Set during the Ethiopian civil war, Fig Tree tells the coming-of-age story of a Jewish teenager looking to save her non-Jewish boyfriend.
Writer-director Aäläm-Wärqe Davidian makes her award-winning feature debut by taking viewers back to 1989. Set in Addis Ababa, Ethopia, the film focuses on Mina. When the Jewish teenager learns of her family’s plan to make aliyah in Israel, she fears the worst for her boyfriend, Eli. This is because Eli is likely to be forced into joining Mengistu Haile Mariam’s army. While moving to Israel would solve her family’s problem of dealing with the Ethopian civil war, it doesn’t solve Eli’s problems.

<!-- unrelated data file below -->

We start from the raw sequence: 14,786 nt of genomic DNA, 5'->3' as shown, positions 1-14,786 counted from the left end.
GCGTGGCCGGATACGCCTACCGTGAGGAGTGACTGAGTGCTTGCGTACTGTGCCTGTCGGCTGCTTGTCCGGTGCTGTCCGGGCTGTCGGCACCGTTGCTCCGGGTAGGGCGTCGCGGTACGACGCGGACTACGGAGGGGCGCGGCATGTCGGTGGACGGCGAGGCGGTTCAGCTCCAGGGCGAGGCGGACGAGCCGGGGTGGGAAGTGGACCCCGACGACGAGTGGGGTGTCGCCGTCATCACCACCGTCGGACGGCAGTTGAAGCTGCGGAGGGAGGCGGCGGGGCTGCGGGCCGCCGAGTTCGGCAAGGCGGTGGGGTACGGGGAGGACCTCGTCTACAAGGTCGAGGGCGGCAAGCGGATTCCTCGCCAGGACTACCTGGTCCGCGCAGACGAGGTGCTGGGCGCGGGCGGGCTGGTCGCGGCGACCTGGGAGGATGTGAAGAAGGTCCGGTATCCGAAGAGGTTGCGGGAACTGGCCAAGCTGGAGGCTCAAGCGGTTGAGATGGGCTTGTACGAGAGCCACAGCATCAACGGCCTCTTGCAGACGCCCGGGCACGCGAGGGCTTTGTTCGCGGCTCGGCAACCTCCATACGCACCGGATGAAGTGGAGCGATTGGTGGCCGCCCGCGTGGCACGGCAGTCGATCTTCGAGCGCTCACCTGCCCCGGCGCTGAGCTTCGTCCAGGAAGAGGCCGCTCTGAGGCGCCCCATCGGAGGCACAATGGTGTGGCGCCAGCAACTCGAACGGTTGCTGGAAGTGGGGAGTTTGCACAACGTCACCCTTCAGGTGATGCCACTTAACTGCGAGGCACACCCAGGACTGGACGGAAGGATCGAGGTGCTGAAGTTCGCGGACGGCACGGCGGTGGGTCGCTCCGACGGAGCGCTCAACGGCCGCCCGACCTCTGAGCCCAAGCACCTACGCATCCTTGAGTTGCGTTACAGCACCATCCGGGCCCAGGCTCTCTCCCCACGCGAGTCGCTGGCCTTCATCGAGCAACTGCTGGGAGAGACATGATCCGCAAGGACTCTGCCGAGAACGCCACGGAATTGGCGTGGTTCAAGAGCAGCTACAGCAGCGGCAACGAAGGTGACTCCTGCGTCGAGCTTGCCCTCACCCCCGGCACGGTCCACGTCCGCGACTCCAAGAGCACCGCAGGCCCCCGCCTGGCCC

Religion plays a large role in the film. This is because of the strict rules that Israel has when it comes to making aliyah. While Mina and her family are fine, Eli isn’t. We can look at the role immigration plays in the film for that matter. On the one hand, it means that one looks to live a better life in another country. On the other hand, it’s tragic that your own country has failed you as a citizen. Unfortunately, this is where we’re at by the end of the film.
Fig Tree serves as a stellar feature directorial debut for the Ethiopian-Israeli filmmaker. For her directorial debut, Davidian was awarded the third TIFF Eurimages’ Audentia Award for Best Female Director. Moreover, the film saw four nominations for the Israeli Ophir Awards–the Oscars equivalent–while ultimately losing out to The Cakemaker.
DIRECTOR/SCREENWRITER: Aäläm-Wärqe Davidian
CAST: Betalehem Asmamawe, Yohanes Muse, Weyenshiet Belachew, Mareta Getachew, Mitiku Haylu, Kidest G/Selasse, Tilahune Asagere, Rodas Gizaw